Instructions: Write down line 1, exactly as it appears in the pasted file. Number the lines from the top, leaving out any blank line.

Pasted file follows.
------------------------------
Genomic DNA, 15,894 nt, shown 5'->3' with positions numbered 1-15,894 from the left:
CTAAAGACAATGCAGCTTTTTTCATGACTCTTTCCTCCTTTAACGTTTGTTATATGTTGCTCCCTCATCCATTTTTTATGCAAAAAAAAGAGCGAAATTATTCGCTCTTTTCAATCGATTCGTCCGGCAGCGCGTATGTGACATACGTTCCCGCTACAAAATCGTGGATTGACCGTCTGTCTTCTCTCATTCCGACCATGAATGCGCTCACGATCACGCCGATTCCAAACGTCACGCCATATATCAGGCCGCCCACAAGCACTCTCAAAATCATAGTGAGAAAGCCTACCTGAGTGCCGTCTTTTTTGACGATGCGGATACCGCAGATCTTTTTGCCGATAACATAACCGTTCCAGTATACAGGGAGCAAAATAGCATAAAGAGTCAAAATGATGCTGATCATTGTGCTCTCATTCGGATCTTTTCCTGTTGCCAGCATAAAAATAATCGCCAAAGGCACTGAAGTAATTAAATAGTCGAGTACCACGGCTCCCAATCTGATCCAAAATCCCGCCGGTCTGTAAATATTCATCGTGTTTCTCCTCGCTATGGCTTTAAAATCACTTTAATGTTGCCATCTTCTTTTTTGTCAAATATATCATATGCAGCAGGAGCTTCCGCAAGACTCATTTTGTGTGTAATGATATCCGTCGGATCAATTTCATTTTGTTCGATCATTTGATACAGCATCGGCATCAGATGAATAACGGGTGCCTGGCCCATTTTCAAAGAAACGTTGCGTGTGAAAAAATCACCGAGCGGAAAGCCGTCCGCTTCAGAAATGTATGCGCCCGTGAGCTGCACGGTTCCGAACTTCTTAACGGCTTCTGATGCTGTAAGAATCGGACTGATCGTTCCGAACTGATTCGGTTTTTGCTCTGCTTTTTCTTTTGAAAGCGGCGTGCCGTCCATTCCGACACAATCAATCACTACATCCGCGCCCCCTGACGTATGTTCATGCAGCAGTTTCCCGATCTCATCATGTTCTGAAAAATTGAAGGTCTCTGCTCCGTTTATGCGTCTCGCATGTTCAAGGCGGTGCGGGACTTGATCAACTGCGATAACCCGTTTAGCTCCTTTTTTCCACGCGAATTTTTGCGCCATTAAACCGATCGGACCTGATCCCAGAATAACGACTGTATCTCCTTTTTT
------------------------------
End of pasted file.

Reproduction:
Genomic DNA, 15,894 nt, shown 5'->3' with positions numbered 1-15,894 from the left: